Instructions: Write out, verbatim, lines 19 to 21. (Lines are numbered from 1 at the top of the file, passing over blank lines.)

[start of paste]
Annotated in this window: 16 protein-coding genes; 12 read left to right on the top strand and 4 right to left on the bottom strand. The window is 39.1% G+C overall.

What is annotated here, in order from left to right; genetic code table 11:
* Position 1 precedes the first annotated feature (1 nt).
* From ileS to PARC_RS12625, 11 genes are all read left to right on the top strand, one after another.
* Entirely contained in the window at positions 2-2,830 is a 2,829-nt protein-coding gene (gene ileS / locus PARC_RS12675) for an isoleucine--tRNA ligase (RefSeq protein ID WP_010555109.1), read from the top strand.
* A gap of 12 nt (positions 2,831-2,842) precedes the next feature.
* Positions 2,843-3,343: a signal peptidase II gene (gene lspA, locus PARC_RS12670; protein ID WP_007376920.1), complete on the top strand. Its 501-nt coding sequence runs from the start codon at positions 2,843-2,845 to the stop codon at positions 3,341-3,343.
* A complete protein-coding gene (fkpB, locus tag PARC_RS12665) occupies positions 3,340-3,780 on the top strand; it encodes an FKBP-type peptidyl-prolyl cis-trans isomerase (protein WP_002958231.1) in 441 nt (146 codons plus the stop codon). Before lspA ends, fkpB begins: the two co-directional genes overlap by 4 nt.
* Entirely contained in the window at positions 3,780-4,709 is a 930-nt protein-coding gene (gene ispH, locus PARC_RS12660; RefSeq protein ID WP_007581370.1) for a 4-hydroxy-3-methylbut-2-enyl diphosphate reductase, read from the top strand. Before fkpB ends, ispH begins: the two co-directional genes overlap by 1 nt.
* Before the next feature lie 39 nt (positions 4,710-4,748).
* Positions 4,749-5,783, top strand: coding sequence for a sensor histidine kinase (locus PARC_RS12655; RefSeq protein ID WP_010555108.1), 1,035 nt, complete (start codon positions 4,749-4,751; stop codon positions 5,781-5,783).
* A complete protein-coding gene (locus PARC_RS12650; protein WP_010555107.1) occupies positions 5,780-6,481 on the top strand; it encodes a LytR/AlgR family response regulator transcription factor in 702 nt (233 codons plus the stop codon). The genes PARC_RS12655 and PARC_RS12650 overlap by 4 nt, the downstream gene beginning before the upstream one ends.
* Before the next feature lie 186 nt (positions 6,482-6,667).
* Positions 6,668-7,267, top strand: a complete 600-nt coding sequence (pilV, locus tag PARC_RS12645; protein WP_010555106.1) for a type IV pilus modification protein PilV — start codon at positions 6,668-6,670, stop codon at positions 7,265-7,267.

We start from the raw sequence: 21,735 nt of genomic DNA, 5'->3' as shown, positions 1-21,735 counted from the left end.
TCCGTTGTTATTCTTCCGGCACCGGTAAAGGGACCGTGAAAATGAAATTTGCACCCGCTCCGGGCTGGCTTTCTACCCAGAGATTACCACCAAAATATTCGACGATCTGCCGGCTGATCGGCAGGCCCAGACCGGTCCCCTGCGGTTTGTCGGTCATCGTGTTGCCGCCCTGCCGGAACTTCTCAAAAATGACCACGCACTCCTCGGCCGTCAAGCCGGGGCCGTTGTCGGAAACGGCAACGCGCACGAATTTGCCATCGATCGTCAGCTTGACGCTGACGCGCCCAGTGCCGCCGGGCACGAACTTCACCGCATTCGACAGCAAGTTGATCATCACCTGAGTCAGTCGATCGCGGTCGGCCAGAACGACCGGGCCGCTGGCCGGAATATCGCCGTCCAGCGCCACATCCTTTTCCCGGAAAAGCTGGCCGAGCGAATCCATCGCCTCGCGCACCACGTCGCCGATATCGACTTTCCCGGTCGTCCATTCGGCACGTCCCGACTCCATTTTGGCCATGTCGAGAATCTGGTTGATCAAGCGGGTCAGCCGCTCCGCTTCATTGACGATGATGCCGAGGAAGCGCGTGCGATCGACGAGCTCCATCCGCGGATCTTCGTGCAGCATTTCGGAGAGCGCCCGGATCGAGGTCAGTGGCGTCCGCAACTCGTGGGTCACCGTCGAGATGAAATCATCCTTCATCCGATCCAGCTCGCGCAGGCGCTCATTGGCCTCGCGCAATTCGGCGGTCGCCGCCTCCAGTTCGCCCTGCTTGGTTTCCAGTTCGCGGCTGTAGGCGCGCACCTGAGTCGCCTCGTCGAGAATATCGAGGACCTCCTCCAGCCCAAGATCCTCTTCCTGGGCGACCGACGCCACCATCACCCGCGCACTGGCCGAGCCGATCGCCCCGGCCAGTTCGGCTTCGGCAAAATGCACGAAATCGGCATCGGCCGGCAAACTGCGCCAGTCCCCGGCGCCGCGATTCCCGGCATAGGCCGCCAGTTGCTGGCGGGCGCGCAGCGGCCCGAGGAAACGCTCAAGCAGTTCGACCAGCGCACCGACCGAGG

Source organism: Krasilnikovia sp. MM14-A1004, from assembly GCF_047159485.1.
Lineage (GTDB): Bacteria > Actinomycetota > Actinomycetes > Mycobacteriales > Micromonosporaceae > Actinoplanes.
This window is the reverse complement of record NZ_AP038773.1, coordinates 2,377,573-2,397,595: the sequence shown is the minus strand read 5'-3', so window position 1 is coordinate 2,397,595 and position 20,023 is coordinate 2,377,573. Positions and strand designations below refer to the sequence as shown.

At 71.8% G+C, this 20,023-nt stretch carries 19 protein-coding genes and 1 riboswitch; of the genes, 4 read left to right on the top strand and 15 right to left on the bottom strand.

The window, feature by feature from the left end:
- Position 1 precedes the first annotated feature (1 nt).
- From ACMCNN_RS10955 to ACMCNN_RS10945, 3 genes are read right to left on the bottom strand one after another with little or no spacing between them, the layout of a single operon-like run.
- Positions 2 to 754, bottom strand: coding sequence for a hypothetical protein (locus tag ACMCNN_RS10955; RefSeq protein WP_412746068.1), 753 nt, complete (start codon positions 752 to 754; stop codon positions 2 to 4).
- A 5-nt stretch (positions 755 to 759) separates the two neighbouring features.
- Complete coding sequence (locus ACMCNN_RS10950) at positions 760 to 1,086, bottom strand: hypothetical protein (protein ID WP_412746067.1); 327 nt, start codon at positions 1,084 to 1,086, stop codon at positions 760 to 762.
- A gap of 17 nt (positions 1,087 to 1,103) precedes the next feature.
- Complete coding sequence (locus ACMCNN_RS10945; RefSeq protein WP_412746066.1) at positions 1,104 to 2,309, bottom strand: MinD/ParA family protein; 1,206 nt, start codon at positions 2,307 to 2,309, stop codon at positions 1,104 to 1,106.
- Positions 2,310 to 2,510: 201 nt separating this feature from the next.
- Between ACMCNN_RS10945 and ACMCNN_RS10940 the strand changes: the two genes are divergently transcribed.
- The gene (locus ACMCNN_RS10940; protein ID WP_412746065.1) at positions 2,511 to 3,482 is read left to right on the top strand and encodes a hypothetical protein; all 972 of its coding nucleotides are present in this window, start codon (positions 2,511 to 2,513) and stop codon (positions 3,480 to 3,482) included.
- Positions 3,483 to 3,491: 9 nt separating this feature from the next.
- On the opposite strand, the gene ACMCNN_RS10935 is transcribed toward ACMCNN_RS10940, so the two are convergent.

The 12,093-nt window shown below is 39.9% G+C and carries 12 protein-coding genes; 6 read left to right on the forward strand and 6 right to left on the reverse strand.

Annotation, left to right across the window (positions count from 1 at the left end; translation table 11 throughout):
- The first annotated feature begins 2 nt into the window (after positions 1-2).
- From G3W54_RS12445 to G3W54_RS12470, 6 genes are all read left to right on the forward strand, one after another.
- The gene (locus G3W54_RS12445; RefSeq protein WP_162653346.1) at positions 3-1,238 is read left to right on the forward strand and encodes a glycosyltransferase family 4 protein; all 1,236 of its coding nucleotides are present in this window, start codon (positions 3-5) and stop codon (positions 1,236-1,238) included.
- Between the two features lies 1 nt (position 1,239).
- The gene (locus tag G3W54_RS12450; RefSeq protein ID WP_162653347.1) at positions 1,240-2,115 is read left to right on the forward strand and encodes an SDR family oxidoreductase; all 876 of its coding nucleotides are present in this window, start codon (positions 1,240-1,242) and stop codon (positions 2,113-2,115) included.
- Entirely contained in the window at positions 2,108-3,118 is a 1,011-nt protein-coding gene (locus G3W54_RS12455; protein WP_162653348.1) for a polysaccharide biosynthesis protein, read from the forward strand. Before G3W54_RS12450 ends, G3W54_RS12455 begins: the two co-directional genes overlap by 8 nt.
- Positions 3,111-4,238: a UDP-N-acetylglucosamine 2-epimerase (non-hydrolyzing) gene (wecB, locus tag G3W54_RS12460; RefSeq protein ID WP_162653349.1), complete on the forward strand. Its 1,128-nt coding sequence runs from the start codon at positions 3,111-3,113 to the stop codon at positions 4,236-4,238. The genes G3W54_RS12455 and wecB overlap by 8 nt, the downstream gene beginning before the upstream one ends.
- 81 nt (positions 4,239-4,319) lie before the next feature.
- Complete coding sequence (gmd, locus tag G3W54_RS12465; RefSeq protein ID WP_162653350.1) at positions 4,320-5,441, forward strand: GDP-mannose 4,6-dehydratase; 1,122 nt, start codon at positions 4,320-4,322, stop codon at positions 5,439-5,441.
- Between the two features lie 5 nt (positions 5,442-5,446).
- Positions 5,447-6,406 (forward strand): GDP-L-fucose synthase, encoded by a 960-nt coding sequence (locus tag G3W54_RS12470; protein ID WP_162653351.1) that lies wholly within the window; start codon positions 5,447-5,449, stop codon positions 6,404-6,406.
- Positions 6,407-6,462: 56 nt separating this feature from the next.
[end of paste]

This window is the reverse complement of record NZ_AP038773.1, coordinates 2,377,573-2,397,595: the sequence shown is the minus strand read 5'-3', so window position 1 is coordinate 2,397,595 and position 20,023 is coordinate 2,377,573. Positions and strand designations below refer to the sequence as shown.

At 71.8% G+C, this 20,023-nt stretch carries 19 protein-coding genes and 1 riboswitch; of the genes, 4 read left to right on the top strand and 15 right to left on the bottom strand.

The window, feature by feature from the left end: